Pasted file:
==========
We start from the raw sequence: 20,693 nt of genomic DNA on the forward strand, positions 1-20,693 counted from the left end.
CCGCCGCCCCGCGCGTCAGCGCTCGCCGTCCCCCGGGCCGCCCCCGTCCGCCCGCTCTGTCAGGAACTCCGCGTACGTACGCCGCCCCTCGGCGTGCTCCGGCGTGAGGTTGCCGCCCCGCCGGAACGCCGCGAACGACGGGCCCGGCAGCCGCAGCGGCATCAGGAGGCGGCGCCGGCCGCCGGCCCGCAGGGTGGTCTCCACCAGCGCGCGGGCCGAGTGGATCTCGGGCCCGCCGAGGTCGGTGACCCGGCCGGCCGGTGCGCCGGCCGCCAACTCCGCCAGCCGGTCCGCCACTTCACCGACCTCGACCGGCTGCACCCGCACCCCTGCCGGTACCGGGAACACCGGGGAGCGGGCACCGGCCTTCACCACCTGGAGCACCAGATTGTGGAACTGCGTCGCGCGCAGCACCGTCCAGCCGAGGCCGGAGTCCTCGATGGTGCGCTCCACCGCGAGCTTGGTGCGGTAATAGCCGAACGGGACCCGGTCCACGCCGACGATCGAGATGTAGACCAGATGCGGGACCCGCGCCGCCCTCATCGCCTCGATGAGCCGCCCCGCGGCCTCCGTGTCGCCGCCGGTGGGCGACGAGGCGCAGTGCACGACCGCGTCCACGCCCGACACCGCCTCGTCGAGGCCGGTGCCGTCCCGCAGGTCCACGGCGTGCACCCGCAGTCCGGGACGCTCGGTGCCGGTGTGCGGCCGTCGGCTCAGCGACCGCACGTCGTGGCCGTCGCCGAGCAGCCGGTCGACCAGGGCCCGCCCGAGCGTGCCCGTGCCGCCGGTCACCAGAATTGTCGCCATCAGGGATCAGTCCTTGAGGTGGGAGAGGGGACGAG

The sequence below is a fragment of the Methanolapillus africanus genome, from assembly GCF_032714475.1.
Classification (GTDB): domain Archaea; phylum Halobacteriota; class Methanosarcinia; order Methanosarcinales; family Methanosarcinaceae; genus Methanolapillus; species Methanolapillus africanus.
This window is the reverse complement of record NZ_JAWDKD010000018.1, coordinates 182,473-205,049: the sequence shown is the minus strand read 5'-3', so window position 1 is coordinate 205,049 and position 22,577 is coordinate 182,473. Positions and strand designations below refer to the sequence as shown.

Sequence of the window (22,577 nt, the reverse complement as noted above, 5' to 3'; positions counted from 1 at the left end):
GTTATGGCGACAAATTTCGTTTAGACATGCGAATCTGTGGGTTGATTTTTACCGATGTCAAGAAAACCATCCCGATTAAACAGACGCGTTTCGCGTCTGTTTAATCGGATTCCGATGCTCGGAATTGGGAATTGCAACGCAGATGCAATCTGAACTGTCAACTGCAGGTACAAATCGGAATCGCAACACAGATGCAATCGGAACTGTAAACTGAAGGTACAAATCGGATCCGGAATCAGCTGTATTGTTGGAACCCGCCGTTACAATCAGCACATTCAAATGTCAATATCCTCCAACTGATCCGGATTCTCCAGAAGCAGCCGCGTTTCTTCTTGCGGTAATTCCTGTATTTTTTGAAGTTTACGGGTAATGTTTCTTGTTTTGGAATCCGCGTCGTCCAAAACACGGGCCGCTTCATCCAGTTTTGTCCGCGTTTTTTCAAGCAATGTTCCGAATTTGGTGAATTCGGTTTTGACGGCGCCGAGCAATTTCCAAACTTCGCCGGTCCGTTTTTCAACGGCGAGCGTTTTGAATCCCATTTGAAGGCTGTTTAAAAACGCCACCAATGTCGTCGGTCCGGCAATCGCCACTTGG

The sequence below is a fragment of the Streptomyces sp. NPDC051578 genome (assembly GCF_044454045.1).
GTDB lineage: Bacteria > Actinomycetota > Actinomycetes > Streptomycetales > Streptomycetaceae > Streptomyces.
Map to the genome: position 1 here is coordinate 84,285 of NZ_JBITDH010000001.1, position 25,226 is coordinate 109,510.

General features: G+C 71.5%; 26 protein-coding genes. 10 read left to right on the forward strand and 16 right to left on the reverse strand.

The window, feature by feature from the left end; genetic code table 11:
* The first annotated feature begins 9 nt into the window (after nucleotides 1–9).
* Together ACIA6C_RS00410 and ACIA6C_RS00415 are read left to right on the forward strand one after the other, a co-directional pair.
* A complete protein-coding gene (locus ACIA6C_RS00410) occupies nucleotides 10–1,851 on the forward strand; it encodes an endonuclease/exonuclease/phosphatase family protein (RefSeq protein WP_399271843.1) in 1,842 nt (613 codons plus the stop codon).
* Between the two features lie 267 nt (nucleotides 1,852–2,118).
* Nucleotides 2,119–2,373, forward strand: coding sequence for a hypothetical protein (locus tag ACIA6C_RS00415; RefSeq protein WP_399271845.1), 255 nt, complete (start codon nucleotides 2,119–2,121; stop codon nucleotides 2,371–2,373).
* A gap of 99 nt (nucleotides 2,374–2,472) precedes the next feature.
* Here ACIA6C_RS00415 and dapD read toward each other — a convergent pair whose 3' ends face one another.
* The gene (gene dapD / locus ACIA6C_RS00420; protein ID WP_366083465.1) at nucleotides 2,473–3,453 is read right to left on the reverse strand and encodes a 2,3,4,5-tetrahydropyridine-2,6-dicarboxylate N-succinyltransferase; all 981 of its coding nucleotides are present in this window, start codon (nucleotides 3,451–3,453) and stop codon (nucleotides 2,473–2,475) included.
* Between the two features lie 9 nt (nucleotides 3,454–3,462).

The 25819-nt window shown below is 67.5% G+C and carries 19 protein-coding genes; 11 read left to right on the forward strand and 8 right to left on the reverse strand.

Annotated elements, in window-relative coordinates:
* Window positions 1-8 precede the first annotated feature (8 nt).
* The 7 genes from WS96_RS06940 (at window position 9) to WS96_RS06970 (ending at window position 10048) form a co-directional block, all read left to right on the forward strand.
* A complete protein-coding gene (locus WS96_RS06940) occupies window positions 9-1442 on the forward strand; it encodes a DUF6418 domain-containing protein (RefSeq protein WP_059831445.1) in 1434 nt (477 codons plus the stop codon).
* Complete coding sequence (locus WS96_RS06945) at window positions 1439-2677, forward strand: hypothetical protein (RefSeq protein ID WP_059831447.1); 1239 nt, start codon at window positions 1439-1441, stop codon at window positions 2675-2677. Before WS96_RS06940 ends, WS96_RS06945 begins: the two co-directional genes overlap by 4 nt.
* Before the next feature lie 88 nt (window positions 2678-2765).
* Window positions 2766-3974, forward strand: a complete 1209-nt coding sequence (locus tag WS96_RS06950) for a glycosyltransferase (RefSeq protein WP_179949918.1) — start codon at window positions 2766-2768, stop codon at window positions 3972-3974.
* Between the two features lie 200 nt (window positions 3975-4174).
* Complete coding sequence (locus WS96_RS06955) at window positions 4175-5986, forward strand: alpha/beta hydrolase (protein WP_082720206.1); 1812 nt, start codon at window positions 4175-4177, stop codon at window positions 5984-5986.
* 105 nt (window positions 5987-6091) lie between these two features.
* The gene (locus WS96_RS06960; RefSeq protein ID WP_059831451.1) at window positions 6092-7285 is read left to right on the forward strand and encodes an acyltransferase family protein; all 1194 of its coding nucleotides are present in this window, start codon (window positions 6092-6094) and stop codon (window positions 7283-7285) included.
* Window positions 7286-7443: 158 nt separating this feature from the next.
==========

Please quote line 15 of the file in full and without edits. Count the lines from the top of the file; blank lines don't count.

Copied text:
* A complete protein-coding gene (locus ACIA6C_RS00410) occupies nucleotides 10–1,851 on the forward strand; it encodes an endonuclease/exonuclease/phosphatase family protein (RefSeq protein WP_399271843.1) in 1,842 nt (613 codons plus the stop codon).